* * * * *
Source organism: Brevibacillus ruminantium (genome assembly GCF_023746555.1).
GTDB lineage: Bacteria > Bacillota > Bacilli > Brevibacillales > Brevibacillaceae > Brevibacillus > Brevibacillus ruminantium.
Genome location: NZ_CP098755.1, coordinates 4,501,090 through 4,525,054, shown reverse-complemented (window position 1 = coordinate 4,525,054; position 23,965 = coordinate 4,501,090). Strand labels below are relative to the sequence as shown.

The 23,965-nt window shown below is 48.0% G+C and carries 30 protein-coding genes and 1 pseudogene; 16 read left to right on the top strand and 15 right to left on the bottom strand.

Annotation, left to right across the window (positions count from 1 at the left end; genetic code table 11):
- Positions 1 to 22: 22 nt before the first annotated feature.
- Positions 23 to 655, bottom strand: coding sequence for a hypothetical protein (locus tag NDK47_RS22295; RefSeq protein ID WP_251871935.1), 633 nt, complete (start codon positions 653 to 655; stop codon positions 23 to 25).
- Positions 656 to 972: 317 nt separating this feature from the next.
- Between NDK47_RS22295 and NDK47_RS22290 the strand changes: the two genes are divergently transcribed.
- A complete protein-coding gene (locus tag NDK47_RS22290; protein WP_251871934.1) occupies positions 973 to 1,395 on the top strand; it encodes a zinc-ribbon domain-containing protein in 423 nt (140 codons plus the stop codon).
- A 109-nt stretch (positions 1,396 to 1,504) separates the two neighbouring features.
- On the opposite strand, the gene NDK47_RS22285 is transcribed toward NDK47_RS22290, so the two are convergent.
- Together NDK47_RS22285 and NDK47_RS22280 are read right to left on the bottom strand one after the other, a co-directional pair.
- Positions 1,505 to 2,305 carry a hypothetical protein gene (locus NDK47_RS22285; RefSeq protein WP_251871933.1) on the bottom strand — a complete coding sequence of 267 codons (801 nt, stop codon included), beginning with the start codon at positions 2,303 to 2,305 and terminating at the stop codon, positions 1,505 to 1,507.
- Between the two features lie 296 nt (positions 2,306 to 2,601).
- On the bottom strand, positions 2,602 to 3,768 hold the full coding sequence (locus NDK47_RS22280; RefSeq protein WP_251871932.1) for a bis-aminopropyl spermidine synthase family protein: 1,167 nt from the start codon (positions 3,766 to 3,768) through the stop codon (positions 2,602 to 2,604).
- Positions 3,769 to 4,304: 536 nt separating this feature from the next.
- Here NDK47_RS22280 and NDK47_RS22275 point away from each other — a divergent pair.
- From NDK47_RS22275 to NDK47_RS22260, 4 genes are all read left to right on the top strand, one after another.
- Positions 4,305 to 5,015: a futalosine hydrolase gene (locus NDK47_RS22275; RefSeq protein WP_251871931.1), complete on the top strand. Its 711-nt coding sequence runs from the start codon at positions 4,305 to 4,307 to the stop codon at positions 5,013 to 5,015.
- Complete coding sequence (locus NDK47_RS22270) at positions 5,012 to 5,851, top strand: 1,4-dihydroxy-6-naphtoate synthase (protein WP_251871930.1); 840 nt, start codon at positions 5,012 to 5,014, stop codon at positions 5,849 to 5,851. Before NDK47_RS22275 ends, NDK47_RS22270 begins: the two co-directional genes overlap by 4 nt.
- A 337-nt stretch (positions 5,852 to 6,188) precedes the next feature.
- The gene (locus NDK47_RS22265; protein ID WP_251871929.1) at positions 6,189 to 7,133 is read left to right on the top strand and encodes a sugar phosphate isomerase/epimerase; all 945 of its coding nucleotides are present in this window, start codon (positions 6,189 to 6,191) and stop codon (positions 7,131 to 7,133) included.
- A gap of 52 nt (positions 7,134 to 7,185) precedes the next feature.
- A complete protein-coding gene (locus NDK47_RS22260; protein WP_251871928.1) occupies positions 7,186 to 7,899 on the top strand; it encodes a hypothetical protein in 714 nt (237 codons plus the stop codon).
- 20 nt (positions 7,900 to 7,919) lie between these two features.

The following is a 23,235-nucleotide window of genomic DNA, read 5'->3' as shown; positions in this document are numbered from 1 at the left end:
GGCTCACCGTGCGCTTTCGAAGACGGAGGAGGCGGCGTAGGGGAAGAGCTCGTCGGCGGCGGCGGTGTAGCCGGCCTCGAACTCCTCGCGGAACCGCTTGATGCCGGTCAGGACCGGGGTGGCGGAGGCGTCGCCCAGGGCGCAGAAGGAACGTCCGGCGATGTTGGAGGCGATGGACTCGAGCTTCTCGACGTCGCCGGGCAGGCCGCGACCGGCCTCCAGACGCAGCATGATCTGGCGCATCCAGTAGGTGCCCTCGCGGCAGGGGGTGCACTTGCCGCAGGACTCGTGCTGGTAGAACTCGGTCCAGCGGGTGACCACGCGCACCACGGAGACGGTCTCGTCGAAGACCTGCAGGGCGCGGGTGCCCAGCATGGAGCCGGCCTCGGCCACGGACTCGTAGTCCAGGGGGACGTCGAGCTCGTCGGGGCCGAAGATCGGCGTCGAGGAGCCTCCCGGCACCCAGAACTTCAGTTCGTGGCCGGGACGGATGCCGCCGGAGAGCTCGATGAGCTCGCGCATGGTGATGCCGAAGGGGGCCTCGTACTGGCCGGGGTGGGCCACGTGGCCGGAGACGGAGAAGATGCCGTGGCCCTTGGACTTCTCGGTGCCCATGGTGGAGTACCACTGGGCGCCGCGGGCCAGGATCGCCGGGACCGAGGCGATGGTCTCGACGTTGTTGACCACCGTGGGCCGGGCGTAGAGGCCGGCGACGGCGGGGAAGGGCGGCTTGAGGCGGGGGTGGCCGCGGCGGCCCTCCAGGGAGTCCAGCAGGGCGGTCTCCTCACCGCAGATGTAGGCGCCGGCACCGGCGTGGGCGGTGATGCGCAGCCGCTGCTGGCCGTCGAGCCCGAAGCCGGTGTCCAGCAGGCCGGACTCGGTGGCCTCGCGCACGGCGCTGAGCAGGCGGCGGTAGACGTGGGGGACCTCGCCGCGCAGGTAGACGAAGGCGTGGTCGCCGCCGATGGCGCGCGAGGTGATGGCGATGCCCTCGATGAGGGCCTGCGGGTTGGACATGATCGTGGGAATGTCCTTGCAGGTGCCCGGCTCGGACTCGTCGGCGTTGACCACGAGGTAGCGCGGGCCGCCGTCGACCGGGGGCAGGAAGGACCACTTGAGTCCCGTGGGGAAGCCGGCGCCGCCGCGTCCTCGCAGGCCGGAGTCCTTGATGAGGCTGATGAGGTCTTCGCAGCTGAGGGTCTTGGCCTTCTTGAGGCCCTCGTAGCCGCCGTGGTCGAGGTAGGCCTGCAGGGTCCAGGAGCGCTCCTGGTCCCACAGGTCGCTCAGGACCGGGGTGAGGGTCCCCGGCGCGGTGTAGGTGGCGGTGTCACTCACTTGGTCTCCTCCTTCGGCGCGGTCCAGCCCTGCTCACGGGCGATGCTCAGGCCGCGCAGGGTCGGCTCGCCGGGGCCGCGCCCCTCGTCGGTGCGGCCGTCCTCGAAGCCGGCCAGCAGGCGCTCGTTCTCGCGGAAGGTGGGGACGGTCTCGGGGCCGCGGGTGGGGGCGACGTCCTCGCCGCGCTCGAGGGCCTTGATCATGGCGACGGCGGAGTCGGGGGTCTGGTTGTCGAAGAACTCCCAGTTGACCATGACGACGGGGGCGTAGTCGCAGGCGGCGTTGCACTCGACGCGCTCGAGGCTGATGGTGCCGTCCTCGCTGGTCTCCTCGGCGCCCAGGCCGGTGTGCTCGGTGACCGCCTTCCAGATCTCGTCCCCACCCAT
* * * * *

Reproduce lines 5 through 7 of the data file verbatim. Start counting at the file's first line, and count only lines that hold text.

Annotation, left to right across the window (positions count from 1 at the left end; genetic code table 11):
- Positions 1 to 22: 22 nt before the first annotated feature.
- Positions 23 to 655, bottom strand: coding sequence for a hypothetical protein (locus tag NDK47_RS22295; RefSeq protein ID WP_251871935.1), 633 nt, complete (start codon positions 653 to 655; stop codon positions 23 to 25).